3. Track anonymous site usage; and
  4. Permit connectivity with social media networks to permit content sharing.

There are different types of cookies and other technologies used our Website, notably:

  • "Session cookies" - These cookies only last as long as your online session, and disappear from your computer or device when you close your browser (like Internet Explorer, Google Chrome or Safari).
  • "Persistent cookies" - These cookies stay on your computer or device after your browser has been closed and last for a time specified in the cookie. We use persistent cookies when we need to know who you are for more than one browsing session. For example, we use them to remember your preferences for the next time you visit.
  • "Web Beacons/Pixels" - Some of our web pages and emails may also contain small electronic images known as web beacons, clear GIFs or single-pixel GIFs. These images are placed on a web page or email and typically work in conjunction with cookies to collect data. We use these images to identify our users and user behavior, such as counting the number of users who have visited a web page or acted upon one of our email digests.

JD Supra Cookies. We place our own cookies on your computer to track certain information about you while you are using our Website and Services. For example, we place a session cookie on your computer each time you visit our Website. We use these cookies to allow you to log-in to your subscriber account. In addition, through these cookies we are able to collect information about how you use the Website, including what browser you may be using, your IP address, and the URL address you came from upon visiting our Website and the URL you next visit (even if those URLs are not on our Website). We also utilize email web beacons to monitor whether our emails are being delivered and read. We also use these tools to help deliver reader analytics to our authors to give them insight into their readership and help them to improve their content, so that it is most useful for our users.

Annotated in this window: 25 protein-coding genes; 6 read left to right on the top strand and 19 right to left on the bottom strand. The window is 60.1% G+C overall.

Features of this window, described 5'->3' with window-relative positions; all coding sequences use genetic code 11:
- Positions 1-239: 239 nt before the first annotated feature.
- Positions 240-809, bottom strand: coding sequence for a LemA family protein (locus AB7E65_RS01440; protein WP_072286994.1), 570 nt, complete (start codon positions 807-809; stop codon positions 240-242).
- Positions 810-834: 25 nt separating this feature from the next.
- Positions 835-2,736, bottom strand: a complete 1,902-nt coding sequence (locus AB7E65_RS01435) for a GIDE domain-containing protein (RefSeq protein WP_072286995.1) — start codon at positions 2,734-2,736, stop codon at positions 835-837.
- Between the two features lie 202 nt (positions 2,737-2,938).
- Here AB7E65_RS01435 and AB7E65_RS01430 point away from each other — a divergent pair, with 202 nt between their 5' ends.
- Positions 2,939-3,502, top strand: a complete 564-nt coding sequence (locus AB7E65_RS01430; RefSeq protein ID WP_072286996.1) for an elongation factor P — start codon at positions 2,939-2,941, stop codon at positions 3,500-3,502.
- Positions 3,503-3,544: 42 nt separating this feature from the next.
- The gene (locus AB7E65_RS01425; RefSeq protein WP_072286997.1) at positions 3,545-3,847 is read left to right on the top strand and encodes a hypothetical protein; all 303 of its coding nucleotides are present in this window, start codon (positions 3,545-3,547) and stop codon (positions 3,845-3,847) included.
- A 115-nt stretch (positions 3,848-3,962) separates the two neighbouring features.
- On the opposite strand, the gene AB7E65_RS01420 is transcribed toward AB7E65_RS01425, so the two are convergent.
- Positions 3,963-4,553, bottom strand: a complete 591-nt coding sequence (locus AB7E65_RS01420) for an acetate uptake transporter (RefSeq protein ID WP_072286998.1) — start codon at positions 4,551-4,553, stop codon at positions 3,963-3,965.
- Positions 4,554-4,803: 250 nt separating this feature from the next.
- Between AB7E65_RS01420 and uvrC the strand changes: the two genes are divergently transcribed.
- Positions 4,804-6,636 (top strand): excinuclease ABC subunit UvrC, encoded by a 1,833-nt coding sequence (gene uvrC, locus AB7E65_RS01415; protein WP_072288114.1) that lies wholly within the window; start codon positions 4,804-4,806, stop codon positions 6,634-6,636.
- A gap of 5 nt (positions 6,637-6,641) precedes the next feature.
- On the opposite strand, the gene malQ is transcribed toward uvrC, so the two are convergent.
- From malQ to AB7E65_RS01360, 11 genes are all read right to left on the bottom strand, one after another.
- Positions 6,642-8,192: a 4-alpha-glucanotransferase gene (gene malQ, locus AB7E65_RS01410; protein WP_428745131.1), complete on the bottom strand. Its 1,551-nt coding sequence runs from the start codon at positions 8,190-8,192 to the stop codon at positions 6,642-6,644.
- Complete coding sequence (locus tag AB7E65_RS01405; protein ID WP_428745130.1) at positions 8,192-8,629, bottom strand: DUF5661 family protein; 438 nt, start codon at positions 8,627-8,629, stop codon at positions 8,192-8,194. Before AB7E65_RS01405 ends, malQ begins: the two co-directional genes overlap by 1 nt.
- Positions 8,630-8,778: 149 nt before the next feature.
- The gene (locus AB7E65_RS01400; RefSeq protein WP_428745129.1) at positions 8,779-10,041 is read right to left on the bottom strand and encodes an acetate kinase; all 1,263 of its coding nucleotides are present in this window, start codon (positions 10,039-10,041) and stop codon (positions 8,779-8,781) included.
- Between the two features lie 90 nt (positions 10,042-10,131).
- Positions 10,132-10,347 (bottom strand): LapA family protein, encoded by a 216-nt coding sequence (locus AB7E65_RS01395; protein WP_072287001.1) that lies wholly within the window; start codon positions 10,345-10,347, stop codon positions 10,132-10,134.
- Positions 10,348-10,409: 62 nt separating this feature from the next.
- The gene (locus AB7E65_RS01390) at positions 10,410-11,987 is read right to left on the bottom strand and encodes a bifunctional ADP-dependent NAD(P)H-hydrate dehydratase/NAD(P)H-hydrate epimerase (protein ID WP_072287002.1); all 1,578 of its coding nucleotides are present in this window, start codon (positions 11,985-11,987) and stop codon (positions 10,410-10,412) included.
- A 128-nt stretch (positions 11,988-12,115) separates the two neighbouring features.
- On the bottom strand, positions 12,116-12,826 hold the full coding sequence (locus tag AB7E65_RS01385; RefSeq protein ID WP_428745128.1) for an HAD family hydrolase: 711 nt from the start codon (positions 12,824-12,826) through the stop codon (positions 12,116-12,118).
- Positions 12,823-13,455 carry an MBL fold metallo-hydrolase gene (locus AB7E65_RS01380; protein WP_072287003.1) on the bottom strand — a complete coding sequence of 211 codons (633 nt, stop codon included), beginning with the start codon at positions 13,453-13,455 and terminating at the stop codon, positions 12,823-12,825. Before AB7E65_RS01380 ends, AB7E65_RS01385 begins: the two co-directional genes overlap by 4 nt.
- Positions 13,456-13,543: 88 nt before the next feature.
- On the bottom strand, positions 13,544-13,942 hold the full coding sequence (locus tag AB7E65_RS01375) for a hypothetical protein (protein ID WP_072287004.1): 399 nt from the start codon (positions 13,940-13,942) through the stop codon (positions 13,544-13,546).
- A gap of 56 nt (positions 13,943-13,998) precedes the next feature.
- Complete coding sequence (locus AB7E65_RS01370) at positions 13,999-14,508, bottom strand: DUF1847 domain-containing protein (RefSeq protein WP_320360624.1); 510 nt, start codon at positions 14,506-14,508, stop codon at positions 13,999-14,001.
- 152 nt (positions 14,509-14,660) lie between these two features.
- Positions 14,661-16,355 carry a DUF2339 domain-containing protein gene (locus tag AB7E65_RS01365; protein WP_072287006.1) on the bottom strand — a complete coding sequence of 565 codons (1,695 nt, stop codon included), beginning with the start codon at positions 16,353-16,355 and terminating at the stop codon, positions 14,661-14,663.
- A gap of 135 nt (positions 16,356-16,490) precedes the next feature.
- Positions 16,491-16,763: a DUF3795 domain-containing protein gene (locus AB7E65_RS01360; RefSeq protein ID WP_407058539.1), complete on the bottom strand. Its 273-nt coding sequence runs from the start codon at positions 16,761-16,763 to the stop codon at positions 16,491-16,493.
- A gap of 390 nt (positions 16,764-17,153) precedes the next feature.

Analytics/Performance Cookies. JD Supra also uses the following analytic tools to help us analyze the performance of our Website and Services as well as how visitors use our Website and Services:

  • HubSpot - For more information about HubSpot cookies, please visit legal.hubspot.com/privacy-policy.
  • New Relic - For more information on New Relic cookies, please visit www.newrelic.com/privacy.
  • Google Analytics - For more information on Google Analytics cookies, visit www.google.com/policies. To opt-out of being tracked by Google Analytics across all websites visit http://tools.google.com/dlpage/gaoptout. This will allow you to download and install a Google Analytics cookie-free web browser.

Facebook, Twitter and other Social Network Cookies. Our content pages allow you to share content appearing on our Website and Services to your social media accounts through the "Like," "Tweet," or similar buttons displayed on such pages. To accomplish this Service, we embed code that such third party social networks provide and that we do not control. These buttons know that you are logged in to your social network account and therefore such social networks could also know that you are viewing the JD Supra Website.

Controlling and Deleting Cookies

If you would like to change how a browser uses cookies, including blocking or deleting cookies from the JD Supra Website and Services you can do so by changing the settings in your web browser. To control cookies, most browsers allow you to either accept or reject all cookies, only accept certain types of cookies, or prompt you every time a site wishes to save a cookie. It's also easy to delete cookies that are already saved on your device by a browser.

The processes for controlling and deleting cookies vary depending on which browser you use. To find out how to do so with a particular browser, you can use your browser's "Help" function or alternatively, you can visit http://www.aboutcookies.org which explains, step-by-step, how to control and delete cookies in most browsers.

Updates to This Policy

We may update this cookie policy and our Privacy Policy from time-to-time, particularly as technology changes. You can always check this page for the latest version. We may also notify you of changes to our privacy policy by email.

Contacting JD Supra

If you have any questions about how we use cookies and other tracking technologies, please contact us at: privacy@jdsupra.com.

- hide

This website uses cookies to improve user experience, track anonymous site usage, store authorization tokens and permit sharing on social media networks. By continuing to browse this website you accept the use of cookies. Click here to read more about how we use cookies.